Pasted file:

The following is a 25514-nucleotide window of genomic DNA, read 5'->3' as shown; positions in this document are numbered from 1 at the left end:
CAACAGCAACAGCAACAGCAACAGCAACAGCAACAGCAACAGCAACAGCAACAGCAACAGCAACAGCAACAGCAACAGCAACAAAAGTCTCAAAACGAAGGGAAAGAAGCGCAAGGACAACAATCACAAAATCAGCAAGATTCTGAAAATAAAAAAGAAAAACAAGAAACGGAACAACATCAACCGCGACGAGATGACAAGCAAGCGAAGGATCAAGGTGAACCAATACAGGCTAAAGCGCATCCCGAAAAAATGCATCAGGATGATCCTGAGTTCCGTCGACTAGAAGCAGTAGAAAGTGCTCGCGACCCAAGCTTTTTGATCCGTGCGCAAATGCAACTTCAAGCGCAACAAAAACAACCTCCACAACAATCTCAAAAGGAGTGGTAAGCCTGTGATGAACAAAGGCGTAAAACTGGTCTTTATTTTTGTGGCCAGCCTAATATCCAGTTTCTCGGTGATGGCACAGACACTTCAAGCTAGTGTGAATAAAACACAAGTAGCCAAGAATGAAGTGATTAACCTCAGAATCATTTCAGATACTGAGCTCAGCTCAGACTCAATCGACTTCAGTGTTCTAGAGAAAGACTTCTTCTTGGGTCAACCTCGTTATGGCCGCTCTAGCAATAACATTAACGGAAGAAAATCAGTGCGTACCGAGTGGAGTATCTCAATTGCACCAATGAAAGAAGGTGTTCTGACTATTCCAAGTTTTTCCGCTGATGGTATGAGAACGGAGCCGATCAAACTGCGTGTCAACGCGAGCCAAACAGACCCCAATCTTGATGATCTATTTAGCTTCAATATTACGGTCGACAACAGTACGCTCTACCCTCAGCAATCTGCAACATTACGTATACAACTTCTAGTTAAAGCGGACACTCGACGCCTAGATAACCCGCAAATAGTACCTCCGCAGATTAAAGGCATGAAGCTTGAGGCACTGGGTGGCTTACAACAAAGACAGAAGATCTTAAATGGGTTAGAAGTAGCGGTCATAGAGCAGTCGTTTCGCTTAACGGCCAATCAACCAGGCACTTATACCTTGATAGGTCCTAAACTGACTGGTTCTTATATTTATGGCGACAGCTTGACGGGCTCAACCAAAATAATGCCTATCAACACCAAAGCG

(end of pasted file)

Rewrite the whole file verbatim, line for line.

The following is a 25514-nucleotide window of genomic DNA, read 5'->3' as shown; positions in this document are numbered from 1 at the left end:
CAACAGCAACAGCAACAGCAACAGCAACAGCAACAGCAACAGCAACAGCAACAGCAACAGCAACAGCAACAGCAACAGCAACAAAAGTCTCAAAACGAAGGGAAAGAAGCGCAAGGACAACAATCACAAAATCAGCAAGATTCTGAAAATAAAAAAGAAAAACAAGAAACGGAACAACATCAACCGCGACGAGATGACAAGCAAGCGAAGGATCAAGGTGAACCAATACAGGCTAAAGCGCATCCCGAAAAAATGCATCAGGATGATCCTGAGTTCCGTCGACTAGAAGCAGTAGAAAGTGCTCGCGACCCAAGCTTTTTGATCCGTGCGCAAATGCAACTTCAAGCGCAACAAAAACAACCTCCACAACAATCTCAAAAGGAGTGGTAAGCCTGTGATGAACAAAGGCGTAAAACTGGTCTTTATTTTTGTGGCCAGCCTAATATCCAGTTTCTCGGTGATGGCACAGACACTTCAAGCTAGTGTGAATAAAACACAAGTAGCCAAGAATGAAGTGATTAACCTCAGAATCATTTCAGATACTGAGCTCAGCTCAGACTCAATCGACTTCAGTGTTCTAGAGAAAGACTTCTTCTTGGGTCAACCTCGTTATGGCCGCTCTAGCAATAACATTAACGGAAGAAAATCAGTGCGTACCGAGTGGAGTATCTCAATTGCACCAATGAAAGAAGGTGTTCTGACTATTCCAAGTTTTTCCGCTGATGGTATGAGAACGGAGCCGATCAAACTGCGTGTCAACGCGAGCCAAACAGACCCCAATCTTGATGATCTATTTAGCTTCAATATTACGGTCGACAACAGTACGCTCTACCCTCAGCAATCTGCAACATTACGTATACAACTTCTAGTTAAAGCGGACACTCGACGCCTAGATAACCCGCAAATAGTACCTCCGCAGATTAAAGGCATGAAGCTTGAGGCACTGGGTGGCTTACAACAAAGACAGAAGATCTTAAATGGGTTAGAAGTAGCGGTCATAGAGCAGTCGTTTCGCTTAACGGCCAATCAACCAGGCACTTATACCTTGATAGGTCCTAAACTGACTGGTTCTTATATTTATGGCGACAGCTTGACGGGCTCAACCAAAATAATGCCTATCAACACCAAAGCG